Visiting ValenciaMarch 20 in Spain ⋅ ⛅ 14 °C
Camping Valencia, 20km north of Valencia, made for a great base from which to visit Spain's third-largest city by train.
The original city of 'Valentia' was founded on the banks of the Rio Turia in 138BC but was later destroyed in 75BC. The Moors made Valencia an agricultural and industrial centre, establishing ceramics, paper, silk and leather industries and they introduced rice cultivation.
Its golden age was in the 15th and 16th centuries, when the city was one of the Mediterranean's strongest trading centres, before Seville took that title away and a decline began. The industrialisation of the 19th century led to the development of a lucrative citrus trade to northern Europe and to this day Valencian oranges are everywhere.
Severe floods in 1949 and 1957 led to the Rio Turia being diverted away from the city centre and the dry riverbed was converted into a park, that winds through the city for 9km, providing the Valencians with a large, green space on their doorstep. How original!
We arrived at Estacion del Norte, right on the edge of the historic centre, and made our way to Horchateria de Santa Catalina for a glass of horchata, a Valencian speciality, and - don't laugh - fartóns! The sugary, opaque drink is made from crushed chufas, which despite the name tiger nut, is actually a tuber. Into this you dip large finger-shaped buns called fartóns.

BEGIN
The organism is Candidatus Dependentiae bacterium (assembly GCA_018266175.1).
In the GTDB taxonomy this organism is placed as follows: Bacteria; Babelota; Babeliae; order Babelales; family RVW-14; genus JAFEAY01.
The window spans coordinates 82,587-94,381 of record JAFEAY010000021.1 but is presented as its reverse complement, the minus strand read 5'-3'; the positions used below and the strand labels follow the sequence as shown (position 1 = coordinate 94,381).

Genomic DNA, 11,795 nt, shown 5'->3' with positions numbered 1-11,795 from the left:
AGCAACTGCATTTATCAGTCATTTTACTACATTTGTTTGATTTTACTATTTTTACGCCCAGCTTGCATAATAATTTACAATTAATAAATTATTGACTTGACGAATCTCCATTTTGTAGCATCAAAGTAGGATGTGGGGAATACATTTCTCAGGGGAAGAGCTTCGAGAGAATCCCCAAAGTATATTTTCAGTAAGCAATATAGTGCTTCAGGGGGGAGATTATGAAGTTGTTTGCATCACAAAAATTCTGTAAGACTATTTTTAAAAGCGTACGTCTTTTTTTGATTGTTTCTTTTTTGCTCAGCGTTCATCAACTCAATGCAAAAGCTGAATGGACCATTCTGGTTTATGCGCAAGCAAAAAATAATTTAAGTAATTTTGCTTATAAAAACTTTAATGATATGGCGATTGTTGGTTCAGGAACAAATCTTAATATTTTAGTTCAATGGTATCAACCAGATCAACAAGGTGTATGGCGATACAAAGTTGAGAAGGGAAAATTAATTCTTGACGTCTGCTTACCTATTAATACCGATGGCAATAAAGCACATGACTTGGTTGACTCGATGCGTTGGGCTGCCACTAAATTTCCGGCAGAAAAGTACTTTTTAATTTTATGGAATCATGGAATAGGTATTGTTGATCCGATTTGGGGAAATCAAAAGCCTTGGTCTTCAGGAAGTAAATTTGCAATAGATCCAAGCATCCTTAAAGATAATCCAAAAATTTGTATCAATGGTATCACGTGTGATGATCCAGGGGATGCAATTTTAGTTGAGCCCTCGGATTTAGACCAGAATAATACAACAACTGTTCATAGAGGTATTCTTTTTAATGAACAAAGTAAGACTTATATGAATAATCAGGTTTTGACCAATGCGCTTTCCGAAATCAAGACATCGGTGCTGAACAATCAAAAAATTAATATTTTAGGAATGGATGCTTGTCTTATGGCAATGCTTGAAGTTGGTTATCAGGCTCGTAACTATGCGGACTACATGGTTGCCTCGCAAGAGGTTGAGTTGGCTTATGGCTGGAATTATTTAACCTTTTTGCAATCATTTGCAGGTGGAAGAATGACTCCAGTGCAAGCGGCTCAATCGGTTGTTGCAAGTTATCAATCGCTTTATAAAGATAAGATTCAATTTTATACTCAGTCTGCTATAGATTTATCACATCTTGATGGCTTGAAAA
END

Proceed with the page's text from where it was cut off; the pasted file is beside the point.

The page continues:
Fortified by fartóns, we headed across the square to visit the cathedral where an excellent audio guide navigated us around. Built over the mosque after the 1238 conquest, the cathedral is mostly gothic in design with rich italianate frescoes. Recent renovations include a modern museum where you can get up close to centuries old artifacts and paintings. However, we could not get very close to the cathedral's crowning glory, the Holy Grail, the cup from which Christ sipped during the last supper. Apparently, the dating of the cup would suggest it could be true.
After a delicious and great-value 5-course sampler lunch at Restaurant Delicat, we wandered the narrow streets and squares admiring scenes that reminded us of our time in Sicily. We climbed to the top of Torres de Serranos, one of only two remains of the imposing 14th century city walls and looked across the rooftops of the city and down into part of the Turia gardens. We weren't the only ones there though, groups of French and German students were all eagerly taking selfies, taking the volume levels up a notch or five!
Whilst Valencia is a large and elegant city, it does have a laid-back feel as if the locals are very happy letting Madrid and Barcelona take the limelight, leaving them to get on with enjoying life there.Read more